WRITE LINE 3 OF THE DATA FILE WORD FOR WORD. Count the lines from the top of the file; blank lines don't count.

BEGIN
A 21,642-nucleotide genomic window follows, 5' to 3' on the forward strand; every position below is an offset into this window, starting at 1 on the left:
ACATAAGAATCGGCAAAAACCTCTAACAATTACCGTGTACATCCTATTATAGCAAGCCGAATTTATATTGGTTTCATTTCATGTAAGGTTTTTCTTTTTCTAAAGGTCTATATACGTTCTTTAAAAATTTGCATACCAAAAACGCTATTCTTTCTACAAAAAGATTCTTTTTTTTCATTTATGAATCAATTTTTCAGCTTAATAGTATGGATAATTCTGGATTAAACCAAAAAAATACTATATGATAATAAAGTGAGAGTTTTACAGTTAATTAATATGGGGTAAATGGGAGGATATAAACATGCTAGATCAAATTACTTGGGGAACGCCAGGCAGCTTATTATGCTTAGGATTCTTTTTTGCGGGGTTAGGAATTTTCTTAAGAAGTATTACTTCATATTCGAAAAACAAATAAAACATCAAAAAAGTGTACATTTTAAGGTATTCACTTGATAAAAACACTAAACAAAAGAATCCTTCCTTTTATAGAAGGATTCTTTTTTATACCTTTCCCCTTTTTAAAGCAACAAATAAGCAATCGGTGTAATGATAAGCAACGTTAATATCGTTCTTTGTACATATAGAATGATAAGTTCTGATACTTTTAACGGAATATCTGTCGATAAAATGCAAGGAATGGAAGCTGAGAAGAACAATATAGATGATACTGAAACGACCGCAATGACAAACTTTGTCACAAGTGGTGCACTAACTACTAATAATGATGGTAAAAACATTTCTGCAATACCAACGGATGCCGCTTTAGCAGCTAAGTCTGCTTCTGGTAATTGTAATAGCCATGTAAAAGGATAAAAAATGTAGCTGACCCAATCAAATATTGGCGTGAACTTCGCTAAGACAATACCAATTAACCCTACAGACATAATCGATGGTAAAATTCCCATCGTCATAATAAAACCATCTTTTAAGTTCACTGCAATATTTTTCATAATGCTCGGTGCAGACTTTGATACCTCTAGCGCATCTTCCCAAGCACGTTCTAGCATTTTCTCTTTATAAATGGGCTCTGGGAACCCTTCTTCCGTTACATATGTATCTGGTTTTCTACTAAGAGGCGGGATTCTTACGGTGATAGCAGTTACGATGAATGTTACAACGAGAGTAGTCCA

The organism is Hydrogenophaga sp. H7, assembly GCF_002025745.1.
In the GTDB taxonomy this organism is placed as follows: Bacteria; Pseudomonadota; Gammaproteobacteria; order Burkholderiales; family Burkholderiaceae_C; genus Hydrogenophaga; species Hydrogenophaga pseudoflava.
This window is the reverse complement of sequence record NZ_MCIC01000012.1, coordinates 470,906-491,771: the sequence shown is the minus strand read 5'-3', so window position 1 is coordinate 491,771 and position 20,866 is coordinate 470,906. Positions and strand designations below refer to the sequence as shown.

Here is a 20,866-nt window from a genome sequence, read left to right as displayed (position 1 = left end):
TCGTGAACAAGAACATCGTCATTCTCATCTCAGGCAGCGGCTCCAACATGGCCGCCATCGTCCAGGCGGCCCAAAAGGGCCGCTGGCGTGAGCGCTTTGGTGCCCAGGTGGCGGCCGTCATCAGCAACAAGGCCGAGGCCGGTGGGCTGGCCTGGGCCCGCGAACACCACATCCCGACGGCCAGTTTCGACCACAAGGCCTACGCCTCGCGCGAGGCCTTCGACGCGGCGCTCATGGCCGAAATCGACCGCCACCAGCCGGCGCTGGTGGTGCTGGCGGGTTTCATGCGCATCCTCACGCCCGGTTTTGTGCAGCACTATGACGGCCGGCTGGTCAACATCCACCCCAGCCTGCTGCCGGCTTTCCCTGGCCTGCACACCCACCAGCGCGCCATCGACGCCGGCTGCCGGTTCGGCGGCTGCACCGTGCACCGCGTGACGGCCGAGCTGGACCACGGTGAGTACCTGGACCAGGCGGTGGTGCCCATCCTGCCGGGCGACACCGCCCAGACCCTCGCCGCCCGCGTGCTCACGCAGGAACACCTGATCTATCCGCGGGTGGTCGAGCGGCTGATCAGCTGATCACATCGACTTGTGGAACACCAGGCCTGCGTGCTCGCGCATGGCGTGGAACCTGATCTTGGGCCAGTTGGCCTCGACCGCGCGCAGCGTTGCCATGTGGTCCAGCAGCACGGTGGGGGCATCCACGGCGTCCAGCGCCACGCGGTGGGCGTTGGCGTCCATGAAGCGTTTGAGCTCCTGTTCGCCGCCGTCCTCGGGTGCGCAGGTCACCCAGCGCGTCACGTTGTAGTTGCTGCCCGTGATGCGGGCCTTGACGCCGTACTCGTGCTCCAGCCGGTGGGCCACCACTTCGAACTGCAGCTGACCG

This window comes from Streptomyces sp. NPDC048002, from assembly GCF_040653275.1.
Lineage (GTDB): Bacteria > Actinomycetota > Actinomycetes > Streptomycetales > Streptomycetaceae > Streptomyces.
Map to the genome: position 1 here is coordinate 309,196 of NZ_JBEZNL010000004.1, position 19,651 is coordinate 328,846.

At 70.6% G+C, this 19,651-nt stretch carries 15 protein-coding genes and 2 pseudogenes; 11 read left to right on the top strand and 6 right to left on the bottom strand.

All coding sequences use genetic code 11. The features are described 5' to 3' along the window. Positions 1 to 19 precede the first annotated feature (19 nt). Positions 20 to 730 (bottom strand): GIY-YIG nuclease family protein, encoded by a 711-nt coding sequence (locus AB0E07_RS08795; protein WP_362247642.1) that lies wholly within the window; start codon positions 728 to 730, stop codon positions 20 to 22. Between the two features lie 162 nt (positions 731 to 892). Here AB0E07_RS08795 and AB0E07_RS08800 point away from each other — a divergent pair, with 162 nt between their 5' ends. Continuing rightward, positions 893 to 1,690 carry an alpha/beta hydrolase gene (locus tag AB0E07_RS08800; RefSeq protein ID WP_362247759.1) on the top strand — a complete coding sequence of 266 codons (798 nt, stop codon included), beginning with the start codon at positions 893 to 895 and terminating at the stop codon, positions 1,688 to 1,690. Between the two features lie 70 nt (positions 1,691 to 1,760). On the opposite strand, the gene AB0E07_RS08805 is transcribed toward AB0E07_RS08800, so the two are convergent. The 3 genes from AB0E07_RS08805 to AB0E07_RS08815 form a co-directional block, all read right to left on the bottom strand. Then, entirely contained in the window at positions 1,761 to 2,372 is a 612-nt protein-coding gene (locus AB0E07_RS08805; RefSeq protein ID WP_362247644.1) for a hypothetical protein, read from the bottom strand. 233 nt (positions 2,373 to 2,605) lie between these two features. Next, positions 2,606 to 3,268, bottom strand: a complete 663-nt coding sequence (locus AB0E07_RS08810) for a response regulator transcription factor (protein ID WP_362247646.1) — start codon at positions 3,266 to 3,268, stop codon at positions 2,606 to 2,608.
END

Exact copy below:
The organism is Hydrogenophaga sp. H7, assembly GCF_002025745.1.